The Basics of Project Planning

By Michael Carrillo

In the words of writer Antoine de Saint-Exupery, “a goal without a plan is just a wish.”

We all have a myriad list of tasks and goals to accomplish, and our schedules can become unwieldy. We might forget what we are responsible for or lose sight of our original goals and be forced to become reactive “firefighters.”

Planning is essential for efficient and effective action, so here are six aspects for efficiency in developing a viable and flexible plan:

1. Goal-Setting. With goal-setting, less is not more. The more coherent the goals, the less likely we are to introduce “scope creep” (the natural desire to grow the scope of a project without budget).

A number of years ago, I was introduced to the concept of SMART goals. This stands for Specific, Measurable, Achievable, Realistic and Time-bound. For example: “I want to lose 10 pounds within three months and fit into my size 32 jeans. I will work out a minimum of two times a week at Gainesville Health & Fitness and focus on abs. I can achieve this because I have lost weight with this approach before.”

2. Work Breakdown. This is breaking the project into component parts: major tasks, sub-tasks and deliverables. This can be one of the more daunting activities of building a plan. I have met very few people who can do this naturally, but don’t worry; if you can identify the type of project you are planning (from planning a vacation to coordinating a donation drive), then you can find a starting point template or method that outlines the project’s activities.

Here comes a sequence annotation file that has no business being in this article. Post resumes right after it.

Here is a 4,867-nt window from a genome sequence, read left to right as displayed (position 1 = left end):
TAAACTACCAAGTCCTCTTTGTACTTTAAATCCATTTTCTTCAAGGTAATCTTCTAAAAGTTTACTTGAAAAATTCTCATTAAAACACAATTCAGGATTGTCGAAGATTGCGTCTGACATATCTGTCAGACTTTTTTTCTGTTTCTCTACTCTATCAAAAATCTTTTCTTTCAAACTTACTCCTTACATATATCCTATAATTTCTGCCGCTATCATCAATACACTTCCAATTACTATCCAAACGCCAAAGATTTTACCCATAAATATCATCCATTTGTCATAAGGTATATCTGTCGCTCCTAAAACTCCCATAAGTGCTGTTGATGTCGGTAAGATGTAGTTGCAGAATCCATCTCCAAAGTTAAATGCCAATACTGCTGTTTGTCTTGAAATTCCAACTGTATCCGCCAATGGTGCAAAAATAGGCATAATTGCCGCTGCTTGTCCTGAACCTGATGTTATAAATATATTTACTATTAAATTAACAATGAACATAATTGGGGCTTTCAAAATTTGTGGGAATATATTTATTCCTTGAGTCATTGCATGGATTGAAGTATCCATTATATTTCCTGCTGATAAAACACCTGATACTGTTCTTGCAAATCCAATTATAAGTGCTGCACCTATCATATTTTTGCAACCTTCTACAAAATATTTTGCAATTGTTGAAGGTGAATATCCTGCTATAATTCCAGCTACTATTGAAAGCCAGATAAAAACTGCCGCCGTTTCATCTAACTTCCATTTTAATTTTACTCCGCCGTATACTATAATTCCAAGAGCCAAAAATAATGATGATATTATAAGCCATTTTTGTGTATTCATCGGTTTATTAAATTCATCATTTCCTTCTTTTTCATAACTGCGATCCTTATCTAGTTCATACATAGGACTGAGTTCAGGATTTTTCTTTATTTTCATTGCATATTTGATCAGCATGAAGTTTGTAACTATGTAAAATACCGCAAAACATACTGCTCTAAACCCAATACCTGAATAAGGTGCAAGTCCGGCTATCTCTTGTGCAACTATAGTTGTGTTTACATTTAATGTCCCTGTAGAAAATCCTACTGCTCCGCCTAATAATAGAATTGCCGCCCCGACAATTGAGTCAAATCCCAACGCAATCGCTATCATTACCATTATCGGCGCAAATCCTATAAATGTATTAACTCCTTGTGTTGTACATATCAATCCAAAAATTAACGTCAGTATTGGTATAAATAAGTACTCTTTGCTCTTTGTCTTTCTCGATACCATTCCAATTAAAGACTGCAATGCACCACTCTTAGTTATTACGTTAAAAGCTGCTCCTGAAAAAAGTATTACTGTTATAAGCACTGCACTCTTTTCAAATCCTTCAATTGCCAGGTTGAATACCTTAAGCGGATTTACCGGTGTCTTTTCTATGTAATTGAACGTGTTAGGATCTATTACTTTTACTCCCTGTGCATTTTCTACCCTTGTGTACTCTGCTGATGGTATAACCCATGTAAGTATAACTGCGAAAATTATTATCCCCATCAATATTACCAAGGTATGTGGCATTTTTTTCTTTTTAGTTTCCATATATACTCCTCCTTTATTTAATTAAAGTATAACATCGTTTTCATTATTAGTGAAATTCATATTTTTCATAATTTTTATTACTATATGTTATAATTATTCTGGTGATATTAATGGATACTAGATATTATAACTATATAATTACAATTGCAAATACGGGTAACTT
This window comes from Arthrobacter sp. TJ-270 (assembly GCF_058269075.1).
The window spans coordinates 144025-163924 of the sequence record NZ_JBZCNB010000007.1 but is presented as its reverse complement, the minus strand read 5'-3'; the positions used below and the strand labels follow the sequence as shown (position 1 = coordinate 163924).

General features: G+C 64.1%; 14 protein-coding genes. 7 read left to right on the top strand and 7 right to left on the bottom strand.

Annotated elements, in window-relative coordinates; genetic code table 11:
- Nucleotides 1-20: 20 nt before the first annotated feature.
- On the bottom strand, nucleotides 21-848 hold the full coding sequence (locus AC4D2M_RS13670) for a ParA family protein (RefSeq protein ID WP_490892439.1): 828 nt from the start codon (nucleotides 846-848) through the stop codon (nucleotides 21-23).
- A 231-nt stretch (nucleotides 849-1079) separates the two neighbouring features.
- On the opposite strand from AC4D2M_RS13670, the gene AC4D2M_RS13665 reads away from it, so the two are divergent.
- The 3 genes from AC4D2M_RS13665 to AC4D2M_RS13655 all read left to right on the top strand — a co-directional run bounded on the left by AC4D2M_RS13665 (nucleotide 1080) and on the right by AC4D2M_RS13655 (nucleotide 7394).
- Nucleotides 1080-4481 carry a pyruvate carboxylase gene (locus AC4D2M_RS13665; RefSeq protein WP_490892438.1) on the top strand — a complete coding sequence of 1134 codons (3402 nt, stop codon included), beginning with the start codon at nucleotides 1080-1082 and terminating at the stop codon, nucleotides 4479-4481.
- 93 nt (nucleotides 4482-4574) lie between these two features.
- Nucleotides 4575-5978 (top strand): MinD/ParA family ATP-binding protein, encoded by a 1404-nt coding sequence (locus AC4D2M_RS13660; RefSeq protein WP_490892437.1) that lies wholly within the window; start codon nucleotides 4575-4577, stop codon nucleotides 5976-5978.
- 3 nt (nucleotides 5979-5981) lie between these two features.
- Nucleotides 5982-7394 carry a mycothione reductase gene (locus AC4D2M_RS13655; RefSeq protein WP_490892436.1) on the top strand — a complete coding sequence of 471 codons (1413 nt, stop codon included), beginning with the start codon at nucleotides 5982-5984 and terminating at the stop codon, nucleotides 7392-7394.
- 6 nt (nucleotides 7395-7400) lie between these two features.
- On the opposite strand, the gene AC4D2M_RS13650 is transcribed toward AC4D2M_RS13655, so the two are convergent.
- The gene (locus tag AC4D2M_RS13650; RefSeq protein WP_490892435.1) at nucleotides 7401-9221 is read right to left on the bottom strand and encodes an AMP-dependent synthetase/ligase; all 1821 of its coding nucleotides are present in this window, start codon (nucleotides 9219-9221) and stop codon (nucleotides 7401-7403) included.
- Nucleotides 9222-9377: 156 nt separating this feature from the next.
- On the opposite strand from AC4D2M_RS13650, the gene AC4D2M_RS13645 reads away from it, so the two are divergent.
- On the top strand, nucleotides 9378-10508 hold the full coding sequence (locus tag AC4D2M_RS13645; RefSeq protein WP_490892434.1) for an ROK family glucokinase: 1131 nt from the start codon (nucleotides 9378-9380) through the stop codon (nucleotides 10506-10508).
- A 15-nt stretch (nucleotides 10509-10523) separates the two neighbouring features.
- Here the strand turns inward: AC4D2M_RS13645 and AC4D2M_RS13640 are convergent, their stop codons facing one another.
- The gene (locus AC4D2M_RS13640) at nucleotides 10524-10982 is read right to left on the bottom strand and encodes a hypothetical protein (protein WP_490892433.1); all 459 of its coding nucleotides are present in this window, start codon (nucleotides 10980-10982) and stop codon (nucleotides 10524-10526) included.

3. Timeline. Ben Franklin said that “lost time is never found again.” Establishing a realistic timeline will help you focus and navigate each step of your project. Make a document that visibly depicts your timeline schedule—it’s a great way to review the viability of any plan and communicate the progress.

4. Accountability. Assign responsibilities so that project participants can assume and acknowledge their responsibility for activities and deliverables prescribed in the project plan. It’s key to set expectations, have SMART goals and a transparent way to communicate project progress. This gets easier if a performance incentive is tied to a project’s deliverables – for example, “You get paid at this date when I get X.’”

5. Budget. Rarely is a project considered successful if it has achieved its goals but is over-budget. Use references from your work breakdown to identify cost estimates. At the same time, be careful not to pad your timelines and budgets too much. Budgets have to be monitored and forecasted to minimize the effects of scope creep.

6. Communicate. The Dalai Lama reportedly said that “a lack of transparency results in distrust and a deep sense of insecurity.” Each of the five previous points requires some form of communication. I use Microsoft PowerPoint slides to cover each point in either a table or a work breakdown timeline chart. Active communication of each aspect of a project is important to ensure a project is in scope, on time and within budget.

Michael Carrillo is the enablement director for the Infor Partner Network, a software company that specializes in industry-specific applications and suites. He is the director for global training, readiness and enablement within Infor’s global alliances and channels program. He has more than 20 years of sales, presales and consulting experience, and leads a global team of enablement managers who support more than 700 Infor partners and more than 20 solutions. He has master’s degrees in physics and electrical engineering as well as an MBA from the Georgia Institute of Technology.


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